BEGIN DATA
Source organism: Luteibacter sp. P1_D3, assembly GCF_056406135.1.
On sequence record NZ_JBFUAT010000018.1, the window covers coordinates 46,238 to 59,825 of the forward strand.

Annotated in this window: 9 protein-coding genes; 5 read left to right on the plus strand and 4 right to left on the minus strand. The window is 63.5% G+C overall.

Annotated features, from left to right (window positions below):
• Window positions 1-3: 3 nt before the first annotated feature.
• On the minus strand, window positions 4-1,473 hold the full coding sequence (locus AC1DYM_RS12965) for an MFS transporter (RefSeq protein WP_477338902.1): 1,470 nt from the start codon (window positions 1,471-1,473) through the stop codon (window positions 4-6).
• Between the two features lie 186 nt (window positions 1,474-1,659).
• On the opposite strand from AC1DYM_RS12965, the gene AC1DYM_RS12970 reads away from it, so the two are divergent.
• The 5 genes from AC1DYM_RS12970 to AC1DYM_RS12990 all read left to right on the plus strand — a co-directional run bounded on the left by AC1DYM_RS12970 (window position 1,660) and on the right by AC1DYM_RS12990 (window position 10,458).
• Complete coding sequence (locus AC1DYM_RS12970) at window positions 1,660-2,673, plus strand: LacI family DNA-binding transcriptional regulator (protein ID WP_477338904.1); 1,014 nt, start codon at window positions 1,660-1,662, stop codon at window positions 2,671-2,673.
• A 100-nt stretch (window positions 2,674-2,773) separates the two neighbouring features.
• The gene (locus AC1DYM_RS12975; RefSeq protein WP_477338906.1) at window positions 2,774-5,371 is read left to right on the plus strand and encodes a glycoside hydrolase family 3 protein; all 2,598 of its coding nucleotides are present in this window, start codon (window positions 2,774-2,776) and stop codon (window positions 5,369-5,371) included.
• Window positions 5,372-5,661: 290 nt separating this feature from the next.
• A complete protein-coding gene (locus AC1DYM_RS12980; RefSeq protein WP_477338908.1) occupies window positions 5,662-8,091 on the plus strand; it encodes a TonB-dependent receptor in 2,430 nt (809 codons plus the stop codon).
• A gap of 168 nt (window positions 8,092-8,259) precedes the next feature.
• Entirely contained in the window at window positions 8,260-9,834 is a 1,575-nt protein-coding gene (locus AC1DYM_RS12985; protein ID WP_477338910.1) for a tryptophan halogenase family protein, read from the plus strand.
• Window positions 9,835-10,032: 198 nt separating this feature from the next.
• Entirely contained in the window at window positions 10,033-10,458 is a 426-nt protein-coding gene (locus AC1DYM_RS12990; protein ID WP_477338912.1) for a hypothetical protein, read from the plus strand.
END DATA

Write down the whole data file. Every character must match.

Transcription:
Source organism: Luteibacter sp. P1_D3, assembly GCF_056406135.1.
On sequence record NZ_JBFUAT010000018.1, the window covers coordinates 46,238 to 59,825 of the forward strand.

Annotated in this window: 9 protein-coding genes; 5 read left to right on the plus strand and 4 right to left on the minus strand. The window is 63.5% G+C overall.

Annotated features, from left to right (window positions below):
• Window positions 1-3: 3 nt before the first annotated feature.
• On the minus strand, window positions 4-1,473 hold the full coding sequence (locus AC1DYM_RS12965) for an MFS transporter (RefSeq protein WP_477338902.1): 1,470 nt from the start codon (window positions 1,471-1,473) through the stop codon (window positions 4-6).
• Between the two features lie 186 nt (window positions 1,474-1,659).
• On the opposite strand from AC1DYM_RS12965, the gene AC1DYM_RS12970 reads away from it, so the two are divergent.
• The 5 genes from AC1DYM_RS12970 to AC1DYM_RS12990 all read left to right on the plus strand — a co-directional run bounded on the left by AC1DYM_RS12970 (window position 1,660) and on the right by AC1DYM_RS12990 (window position 10,458).
• Complete coding sequence (locus AC1DYM_RS12970) at window positions 1,660-2,673, plus strand: LacI family DNA-binding transcriptional regulator (protein ID WP_477338904.1); 1,014 nt, start codon at window positions 1,660-1,662, stop codon at window positions 2,671-2,673.
• A 100-nt stretch (window positions 2,674-2,773) separates the two neighbouring features.
• The gene (locus AC1DYM_RS12975; RefSeq protein WP_477338906.1) at window positions 2,774-5,371 is read left to right on the plus strand and encodes a glycoside hydrolase family 3 protein; all 2,598 of its coding nucleotides are present in this window, start codon (window positions 2,774-2,776) and stop codon (window positions 5,369-5,371) included.
• Window positions 5,372-5,661: 290 nt separating this feature from the next.
• A complete protein-coding gene (locus AC1DYM_RS12980; RefSeq protein WP_477338908.1) occupies window positions 5,662-8,091 on the plus strand; it encodes a TonB-dependent receptor in 2,430 nt (809 codons plus the stop codon).
• A gap of 168 nt (window positions 8,092-8,259) precedes the next feature.
• Entirely contained in the window at window positions 8,260-9,834 is a 1,575-nt protein-coding gene (locus AC1DYM_RS12985; protein ID WP_477338910.1) for a tryptophan halogenase family protein, read from the plus strand.
• Window positions 9,835-10,032: 198 nt separating this feature from the next.
• Entirely contained in the window at window positions 10,033-10,458 is a 426-nt protein-coding gene (locus AC1DYM_RS12990; protein ID WP_477338912.1) for a hypothetical protein, read from the plus strand.